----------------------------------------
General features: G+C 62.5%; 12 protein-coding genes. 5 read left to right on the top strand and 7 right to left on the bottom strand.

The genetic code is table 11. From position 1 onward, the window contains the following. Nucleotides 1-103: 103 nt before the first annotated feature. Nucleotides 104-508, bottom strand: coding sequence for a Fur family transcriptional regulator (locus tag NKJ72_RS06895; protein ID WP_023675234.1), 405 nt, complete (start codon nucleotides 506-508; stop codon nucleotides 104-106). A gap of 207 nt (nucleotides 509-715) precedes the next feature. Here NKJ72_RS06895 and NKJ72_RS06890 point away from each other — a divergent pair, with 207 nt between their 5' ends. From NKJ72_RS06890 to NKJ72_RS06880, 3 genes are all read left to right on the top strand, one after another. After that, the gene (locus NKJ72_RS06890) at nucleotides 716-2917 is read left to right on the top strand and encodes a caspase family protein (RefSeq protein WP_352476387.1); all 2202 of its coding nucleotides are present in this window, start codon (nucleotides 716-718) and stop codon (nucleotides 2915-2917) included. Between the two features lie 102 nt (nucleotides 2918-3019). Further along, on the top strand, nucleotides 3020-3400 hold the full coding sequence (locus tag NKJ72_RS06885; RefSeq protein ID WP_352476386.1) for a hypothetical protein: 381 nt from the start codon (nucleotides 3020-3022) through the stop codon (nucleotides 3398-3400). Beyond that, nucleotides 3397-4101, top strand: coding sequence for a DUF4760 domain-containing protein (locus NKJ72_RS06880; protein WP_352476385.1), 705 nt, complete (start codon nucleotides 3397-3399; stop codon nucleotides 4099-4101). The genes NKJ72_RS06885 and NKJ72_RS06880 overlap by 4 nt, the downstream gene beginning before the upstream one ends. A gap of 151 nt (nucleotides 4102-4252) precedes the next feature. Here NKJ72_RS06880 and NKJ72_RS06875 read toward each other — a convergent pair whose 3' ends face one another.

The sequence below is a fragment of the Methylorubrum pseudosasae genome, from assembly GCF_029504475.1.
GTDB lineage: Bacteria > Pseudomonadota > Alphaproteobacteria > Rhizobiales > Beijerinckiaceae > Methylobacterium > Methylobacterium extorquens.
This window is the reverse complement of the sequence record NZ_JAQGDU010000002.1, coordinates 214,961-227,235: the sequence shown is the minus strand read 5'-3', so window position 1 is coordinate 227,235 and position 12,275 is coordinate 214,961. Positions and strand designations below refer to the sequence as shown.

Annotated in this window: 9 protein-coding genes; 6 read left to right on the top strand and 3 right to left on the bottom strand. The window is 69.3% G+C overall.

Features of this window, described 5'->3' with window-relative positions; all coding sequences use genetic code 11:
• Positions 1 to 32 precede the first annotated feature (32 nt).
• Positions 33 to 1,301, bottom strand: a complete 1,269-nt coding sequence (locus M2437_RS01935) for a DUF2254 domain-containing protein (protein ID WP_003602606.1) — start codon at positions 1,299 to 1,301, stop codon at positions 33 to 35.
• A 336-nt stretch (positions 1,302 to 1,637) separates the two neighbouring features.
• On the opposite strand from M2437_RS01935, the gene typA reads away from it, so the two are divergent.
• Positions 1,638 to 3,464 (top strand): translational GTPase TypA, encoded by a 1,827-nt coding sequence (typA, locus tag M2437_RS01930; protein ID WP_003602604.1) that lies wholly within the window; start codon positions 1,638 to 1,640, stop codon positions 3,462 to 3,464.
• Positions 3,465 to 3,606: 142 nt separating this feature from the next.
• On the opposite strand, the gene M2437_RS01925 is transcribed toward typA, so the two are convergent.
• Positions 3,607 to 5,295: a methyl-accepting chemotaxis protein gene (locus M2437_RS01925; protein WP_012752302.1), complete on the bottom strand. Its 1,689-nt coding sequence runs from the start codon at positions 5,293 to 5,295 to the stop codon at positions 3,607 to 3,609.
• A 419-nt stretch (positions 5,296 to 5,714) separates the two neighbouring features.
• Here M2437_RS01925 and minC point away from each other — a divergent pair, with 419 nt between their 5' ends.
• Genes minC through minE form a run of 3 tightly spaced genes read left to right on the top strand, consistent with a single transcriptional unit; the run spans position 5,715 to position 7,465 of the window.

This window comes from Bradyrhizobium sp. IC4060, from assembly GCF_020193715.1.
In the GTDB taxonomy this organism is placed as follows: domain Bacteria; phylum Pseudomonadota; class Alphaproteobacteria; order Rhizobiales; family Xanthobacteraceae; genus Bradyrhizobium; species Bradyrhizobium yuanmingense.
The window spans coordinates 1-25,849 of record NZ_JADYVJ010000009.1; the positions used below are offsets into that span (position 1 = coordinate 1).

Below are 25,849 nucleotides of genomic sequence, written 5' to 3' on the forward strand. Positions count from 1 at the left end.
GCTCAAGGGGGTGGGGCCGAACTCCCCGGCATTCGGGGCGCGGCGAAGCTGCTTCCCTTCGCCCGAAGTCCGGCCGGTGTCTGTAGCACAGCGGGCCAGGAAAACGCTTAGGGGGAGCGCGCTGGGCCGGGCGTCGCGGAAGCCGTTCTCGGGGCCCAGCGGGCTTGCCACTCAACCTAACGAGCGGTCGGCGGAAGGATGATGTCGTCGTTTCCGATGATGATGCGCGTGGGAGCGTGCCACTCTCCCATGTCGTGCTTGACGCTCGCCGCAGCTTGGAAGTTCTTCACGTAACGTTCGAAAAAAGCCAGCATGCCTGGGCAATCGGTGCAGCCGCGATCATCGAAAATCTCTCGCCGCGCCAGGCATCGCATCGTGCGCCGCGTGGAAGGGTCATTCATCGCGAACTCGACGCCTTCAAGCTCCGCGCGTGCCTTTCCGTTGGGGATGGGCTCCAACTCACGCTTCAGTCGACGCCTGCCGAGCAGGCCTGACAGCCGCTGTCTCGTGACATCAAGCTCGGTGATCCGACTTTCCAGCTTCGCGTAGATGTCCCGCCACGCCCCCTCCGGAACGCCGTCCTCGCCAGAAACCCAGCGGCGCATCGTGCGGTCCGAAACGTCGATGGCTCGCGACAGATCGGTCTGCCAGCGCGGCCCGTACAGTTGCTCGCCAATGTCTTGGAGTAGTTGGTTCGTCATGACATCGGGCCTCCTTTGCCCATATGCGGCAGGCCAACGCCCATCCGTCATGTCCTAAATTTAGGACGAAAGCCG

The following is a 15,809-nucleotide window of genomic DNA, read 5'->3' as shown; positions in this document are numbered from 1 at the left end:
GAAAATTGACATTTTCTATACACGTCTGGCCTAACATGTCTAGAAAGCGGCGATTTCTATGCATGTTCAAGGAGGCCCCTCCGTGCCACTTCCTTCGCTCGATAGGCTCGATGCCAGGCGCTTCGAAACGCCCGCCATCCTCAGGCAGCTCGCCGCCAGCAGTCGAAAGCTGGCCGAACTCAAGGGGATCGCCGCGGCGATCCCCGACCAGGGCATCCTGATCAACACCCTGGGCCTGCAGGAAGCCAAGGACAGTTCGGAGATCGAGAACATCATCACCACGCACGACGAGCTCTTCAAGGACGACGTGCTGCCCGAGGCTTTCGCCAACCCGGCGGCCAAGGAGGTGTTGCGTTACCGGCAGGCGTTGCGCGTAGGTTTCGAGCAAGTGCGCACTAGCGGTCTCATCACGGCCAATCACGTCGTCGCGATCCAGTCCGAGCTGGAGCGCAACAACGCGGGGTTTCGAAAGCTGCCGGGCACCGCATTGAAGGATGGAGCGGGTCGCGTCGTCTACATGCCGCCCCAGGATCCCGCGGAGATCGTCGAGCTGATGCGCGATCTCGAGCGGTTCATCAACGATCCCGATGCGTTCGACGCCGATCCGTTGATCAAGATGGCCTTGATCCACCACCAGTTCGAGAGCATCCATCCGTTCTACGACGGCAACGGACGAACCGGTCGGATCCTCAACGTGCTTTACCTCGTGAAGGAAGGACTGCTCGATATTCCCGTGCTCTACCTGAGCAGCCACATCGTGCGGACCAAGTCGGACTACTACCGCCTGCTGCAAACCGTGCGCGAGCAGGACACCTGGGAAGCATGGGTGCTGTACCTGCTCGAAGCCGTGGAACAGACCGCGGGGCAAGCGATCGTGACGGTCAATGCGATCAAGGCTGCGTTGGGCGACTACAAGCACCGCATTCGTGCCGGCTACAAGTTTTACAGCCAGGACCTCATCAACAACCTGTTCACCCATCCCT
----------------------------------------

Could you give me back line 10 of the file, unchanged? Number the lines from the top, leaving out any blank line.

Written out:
• A 336-nt stretch (positions 1,302 to 1,637) separates the two neighbouring features.